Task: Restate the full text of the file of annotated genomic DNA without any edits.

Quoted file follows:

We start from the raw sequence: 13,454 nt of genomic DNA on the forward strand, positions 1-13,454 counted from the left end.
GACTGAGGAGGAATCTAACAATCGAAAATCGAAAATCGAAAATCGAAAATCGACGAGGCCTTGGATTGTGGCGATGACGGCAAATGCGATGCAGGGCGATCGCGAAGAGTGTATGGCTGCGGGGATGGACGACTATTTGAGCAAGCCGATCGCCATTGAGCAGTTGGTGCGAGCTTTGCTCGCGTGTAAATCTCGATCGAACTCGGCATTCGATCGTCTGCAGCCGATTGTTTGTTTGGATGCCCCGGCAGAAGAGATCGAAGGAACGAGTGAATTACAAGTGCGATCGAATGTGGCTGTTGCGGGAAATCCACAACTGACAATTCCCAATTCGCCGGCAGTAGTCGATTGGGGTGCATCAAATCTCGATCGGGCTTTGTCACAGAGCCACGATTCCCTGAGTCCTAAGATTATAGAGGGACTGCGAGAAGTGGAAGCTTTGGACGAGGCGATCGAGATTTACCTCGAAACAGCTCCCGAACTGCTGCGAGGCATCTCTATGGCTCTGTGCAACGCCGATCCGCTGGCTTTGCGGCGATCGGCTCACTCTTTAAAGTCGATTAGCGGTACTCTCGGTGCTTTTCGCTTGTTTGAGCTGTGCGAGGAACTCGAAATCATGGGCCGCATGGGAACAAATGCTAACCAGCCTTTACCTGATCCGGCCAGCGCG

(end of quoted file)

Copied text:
We start from the raw sequence: 13,454 nt of genomic DNA on the forward strand, positions 1-13,454 counted from the left end.
GACTGAGGAGGAATCTAACAATCGAAAATCGAAAATCGAAAATCGAAAATCGACGAGGCCTTGGATTGTGGCGATGACGGCAAATGCGATGCAGGGCGATCGCGAAGAGTGTATGGCTGCGGGGATGGACGACTATTTGAGCAAGCCGATCGCCATTGAGCAGTTGGTGCGAGCTTTGCTCGCGTGTAAATCTCGATCGAACTCGGCATTCGATCGTCTGCAGCCGATTGTTTGTTTGGATGCCCCGGCAGAAGAGATCGAAGGAACGAGTGAATTACAAGTGCGATCGAATGTGGCTGTTGCGGGAAATCCACAACTGACAATTCCCAATTCGCCGGCAGTAGTCGATTGGGGTGCATCAAATCTCGATCGGGCTTTGTCACAGAGCCACGATTCCCTGAGTCCTAAGATTATAGAGGGACTGCGAGAAGTGGAAGCTTTGGACGAGGCGATCGAGATTTACCTCGAAACAGCTCCCGAACTGCTGCGAGGCATCTCTATGGCTCTGTGCAACGCCGATCCGCTGGCTTTGCGGCGATCGGCTCACTCTTTAAAGTCGATTAGCGGTACTCTCGGTGCTTTTCGCTTGTTTGAGCTGTGCGAGGAACTCGAAATCATGGGCCGCATGGGAACAAATGCTAACCAGCCTTTACCTGATCCGGCCAGCGCG